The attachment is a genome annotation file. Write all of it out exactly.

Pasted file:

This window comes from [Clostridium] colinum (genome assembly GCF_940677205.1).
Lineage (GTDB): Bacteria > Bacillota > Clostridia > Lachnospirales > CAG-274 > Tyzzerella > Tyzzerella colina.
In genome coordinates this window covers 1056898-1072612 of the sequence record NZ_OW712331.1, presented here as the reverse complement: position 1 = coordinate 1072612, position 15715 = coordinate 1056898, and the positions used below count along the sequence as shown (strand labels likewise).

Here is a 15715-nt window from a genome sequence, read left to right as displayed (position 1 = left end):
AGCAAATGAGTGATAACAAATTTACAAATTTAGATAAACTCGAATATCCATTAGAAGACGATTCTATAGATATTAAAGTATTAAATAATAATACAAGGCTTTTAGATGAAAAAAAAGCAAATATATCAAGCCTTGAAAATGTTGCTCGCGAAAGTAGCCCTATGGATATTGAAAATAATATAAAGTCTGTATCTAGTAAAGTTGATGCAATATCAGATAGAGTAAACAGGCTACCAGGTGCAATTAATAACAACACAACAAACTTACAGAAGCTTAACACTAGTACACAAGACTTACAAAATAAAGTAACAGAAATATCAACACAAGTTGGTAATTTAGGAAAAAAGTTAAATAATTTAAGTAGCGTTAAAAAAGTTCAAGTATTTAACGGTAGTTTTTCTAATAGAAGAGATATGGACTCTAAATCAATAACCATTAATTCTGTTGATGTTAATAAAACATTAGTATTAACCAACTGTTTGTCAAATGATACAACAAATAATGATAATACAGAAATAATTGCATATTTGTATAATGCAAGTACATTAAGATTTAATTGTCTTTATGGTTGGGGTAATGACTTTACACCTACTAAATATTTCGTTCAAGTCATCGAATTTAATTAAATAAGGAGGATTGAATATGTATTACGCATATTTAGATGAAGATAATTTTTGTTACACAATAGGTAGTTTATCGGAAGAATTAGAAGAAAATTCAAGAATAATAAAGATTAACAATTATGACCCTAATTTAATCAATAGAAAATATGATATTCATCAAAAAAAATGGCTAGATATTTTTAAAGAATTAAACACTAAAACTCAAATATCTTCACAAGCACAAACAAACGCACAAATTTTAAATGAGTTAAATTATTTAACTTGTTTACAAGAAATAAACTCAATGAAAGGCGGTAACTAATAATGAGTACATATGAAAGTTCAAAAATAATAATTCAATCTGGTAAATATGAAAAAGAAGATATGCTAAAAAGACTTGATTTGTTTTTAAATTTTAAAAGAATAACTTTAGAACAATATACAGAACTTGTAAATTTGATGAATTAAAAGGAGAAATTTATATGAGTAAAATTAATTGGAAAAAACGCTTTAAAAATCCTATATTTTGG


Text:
This window comes from [Clostridium] colinum (genome assembly GCF_940677205.1).
Lineage (GTDB): Bacteria > Bacillota > Clostridia > Lachnospirales > CAG-274 > Tyzzerella > Tyzzerella colina.
In genome coordinates this window covers 1056898-1072612 of the sequence record NZ_OW712331.1, presented here as the reverse complement: position 1 = coordinate 1072612, position 15715 = coordinate 1056898, and the positions used below count along the sequence as shown (strand labels likewise).

Here is a 15715-nt window from a genome sequence, read left to right as displayed (position 1 = left end):
AGCAAATGAGTGATAACAAATTTACAAATTTAGATAAACTCGAATATCCATTAGAAGACGATTCTATAGATATTAAAGTATTAAATAATAATACAAGGCTTTTAGATGAAAAAAAAGCAAATATATCAAGCCTTGAAAATGTTGCTCGCGAAAGTAGCCCTATGGATATTGAAAATAATATAAAGTCTGTATCTAGTAAAGTTGATGCAATATCAGATAGAGTAAACAGGCTACCAGGTGCAATTAATAACAACACAACAAACTTACAGAAGCTTAACACTAGTACACAAGACTTACAAAATAAAGTAACAGAAATATCAACACAAGTTGGTAATTTAGGAAAAAAGTTAAATAATTTAAGTAGCGTTAAAAAAGTTCAAGTATTTAACGGTAGTTTTTCTAATAGAAGAGATATGGACTCTAAATCAATAACCATTAATTCTGTTGATGTTAATAAAACATTAGTATTAACCAACTGTTTGTCAAATGATACAACAAATAATGATAATACAGAAATAATTGCATATTTGTATAATGCAAGTACATTAAGATTTAATTGTCTTTATGGTTGGGGTAATGACTTTACACCTACTAAATATTTCGTTCAAGTCATCGAATTTAATTAAATAAGGAGGATTGAATATGTATTACGCATATTTAGATGAAGATAATTTTTGTTACACAATAGGTAGTTTATCGGAAGAATTAGAAGAAAATTCAAGAATAATAAAGATTAACAATTATGACCCTAATTTAATCAATAGAAAATATGATATTCATCAAAAAAAATGGCTAGATATTTTTAAAGAATTAAACACTAAAACTCAAATATCTTCACAAGCACAAACAAACGCACAAATTTTAAATGAGTTAAATTATTTAACTTGTTTACAAGAAATAAACTCAATGAAAGGCGGTAACTAATAATGAGTACATATGAAAGTTCAAAAATAATAATTCAATCTGGTAAATATGAAAAAGAAGATATGCTAAAAAGACTTGATTTGTTTTTAAATTTTAAAAGAATAACTTTAGAACAATATACAGAACTTGTAAATTTGATGAATTAAAAGGAGAAATTTATATGAGTAAAATTAATTGGAAAAAACGCTTTAAAAATCCTATATTTTGG